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‘Dummies’ author hopes to end archaeology misconceptions

A USF professor of archaeology wants students to know one thing: Archaeology is not just about dinosaurs.

In her book Archaeology for Dummies, Nancy Marie White explains what archaeology is all about. The book provides an overview of the field of archaeology and its different types.

It covers prehistoric and historic archaeology, and includes information on the past 2 million years of human existence.

White said the book is aimed at a lay audience and offers advice on how to get involved in archaeology as well as information for those considering a career in the field. For students, she said it could serve as a good supplement to a textbook.

White said one of her main reasons for writing the book is her desire to fight stereotypes and make the public realize that archaeology is relevant and important.

“Archaeology is studying what people left in the past,” she said. “We have to fight all these public notions. We barely have time to teach real archaeology, because first we have to get rid of all these stereotypes — Indiana Jones, the dinosaurs, and the rocks and the bones.”

Archaeology has a purpose in everyday life, she said, because it teaches people about their heritage and the pasts of ethnic groups that lack written histories.

“We’re just trying to learn how people in the past lived,” she said. “How did they get along?”

White said she drew upon her 25 years of teaching experience as an archaeology
professor at USF, as well as extensive field experience, to write the book. She was given a little over four months to do so and worked almost entirely on her own.

Archaeology for Dummies is the first non-scholarly book that White, who has authored several academic books and papers, has published.

The book includes photographs from her various expeditions, including several from a trip to Europe that White took right before the book was published.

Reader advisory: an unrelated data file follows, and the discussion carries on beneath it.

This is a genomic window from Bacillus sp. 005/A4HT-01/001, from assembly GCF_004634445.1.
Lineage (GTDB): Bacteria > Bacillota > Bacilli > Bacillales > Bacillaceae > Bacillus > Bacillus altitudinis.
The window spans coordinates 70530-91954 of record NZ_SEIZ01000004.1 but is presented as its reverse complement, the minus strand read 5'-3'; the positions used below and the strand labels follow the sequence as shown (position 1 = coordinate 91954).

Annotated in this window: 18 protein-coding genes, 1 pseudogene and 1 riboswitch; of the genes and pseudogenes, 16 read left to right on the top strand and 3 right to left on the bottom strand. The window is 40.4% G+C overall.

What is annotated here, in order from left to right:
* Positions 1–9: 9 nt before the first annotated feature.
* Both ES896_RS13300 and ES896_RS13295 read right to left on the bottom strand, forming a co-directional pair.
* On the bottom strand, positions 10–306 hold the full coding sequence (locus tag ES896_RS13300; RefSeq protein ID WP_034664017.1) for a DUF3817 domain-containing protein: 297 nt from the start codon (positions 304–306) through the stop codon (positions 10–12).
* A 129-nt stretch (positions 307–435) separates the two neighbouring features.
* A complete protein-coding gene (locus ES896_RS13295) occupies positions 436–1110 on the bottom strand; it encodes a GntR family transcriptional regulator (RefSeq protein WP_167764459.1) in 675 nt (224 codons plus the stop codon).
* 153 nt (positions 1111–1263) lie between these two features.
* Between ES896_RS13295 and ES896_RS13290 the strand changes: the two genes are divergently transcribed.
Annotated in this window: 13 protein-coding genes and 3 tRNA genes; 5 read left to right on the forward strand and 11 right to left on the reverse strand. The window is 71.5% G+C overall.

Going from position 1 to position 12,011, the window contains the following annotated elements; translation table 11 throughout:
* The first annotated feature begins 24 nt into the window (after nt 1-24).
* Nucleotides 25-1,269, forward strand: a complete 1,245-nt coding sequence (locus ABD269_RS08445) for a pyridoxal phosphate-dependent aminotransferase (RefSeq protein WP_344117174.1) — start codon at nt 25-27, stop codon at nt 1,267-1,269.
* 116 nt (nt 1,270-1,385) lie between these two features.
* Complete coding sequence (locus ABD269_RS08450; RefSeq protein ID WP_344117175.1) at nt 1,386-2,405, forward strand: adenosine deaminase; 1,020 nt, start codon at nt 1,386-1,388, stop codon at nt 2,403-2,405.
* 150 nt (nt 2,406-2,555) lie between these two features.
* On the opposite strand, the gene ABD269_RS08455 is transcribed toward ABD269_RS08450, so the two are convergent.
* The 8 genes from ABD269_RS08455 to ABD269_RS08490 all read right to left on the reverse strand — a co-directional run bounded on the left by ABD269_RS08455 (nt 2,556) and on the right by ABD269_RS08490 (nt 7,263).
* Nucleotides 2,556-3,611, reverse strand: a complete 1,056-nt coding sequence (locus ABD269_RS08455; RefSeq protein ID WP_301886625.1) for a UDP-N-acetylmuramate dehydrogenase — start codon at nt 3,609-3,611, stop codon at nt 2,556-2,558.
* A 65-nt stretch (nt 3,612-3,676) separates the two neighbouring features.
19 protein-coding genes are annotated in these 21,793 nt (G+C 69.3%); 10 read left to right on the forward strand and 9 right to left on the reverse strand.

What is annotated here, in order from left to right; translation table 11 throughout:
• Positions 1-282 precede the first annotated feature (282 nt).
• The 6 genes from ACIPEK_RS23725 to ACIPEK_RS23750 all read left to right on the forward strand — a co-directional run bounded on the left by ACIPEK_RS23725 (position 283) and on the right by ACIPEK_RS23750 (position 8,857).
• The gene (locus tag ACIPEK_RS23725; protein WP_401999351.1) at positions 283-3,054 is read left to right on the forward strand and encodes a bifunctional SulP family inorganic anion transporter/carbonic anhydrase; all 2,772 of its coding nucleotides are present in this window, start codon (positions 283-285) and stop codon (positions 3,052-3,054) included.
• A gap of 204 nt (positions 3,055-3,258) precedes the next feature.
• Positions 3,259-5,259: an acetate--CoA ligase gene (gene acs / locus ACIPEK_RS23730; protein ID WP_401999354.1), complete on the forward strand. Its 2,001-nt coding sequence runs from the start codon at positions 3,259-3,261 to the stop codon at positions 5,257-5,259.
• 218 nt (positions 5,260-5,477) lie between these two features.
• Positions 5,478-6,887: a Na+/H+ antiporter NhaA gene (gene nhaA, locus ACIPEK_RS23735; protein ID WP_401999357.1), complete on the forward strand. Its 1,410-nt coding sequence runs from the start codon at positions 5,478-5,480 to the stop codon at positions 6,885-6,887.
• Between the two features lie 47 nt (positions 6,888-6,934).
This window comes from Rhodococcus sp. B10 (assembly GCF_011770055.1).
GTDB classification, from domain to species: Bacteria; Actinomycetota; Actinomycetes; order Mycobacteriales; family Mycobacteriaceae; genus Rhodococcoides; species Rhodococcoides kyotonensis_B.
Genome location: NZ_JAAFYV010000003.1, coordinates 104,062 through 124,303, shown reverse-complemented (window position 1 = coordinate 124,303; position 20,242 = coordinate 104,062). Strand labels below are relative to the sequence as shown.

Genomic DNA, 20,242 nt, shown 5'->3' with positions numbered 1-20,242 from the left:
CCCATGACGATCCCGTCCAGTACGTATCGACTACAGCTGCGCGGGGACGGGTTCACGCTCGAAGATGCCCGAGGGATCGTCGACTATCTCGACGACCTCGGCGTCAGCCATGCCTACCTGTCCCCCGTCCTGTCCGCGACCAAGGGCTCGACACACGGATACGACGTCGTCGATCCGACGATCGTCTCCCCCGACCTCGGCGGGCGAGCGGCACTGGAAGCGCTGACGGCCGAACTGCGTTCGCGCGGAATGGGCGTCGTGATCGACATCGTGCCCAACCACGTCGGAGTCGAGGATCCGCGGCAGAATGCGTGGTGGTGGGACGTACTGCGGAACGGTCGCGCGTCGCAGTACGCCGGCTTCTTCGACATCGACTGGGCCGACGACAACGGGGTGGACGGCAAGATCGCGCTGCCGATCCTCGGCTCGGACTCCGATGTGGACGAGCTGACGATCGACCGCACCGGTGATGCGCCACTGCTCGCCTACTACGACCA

Lee Hutchinson, senior archaeologist at Archaeological Consultants in Sarasota, served as the book’s technical editor and said the addition of personal experience increases the attractiveness of the book.

“She used a lot of her own personal experiences in the book and took the reader to places around the world that she has been to,” Hutchinson said. “It makes the archaeology more real when someone who’s been there, experienced it and done it presents it.”

Elizabeth Bird, professor and chairwoman and director of the Center for Applied Anthropology at USF, said the book’s appeal to the general public is in line with the vision of White’s department.

“The mission of our department is applied anthropology, and often that means translating anthropology and archaeology to the public,” she said.

Bird said the department speaks to the public via exhibits and newspapers, and this book is another example of that kind of public archaeology.

“We translate what we do for the public so they’ll understand the value of archaeological heritage and archaeological preservation,” she said. “It fits very well with what we do as a department.”

Hutchinson said there is a need for a book that aims to make the public realize what archaeology is about and why it is important.

“I think that so much of our history and prehistory is disappearing because of development,” she said. “Too many people have this idea of ‘out with the old and in with the new,’ and we are losing lots of sites, whether they be structures above the ground or sites unseen under the ground. I think this book shows how important any kind of site is, whether you can see it or not.”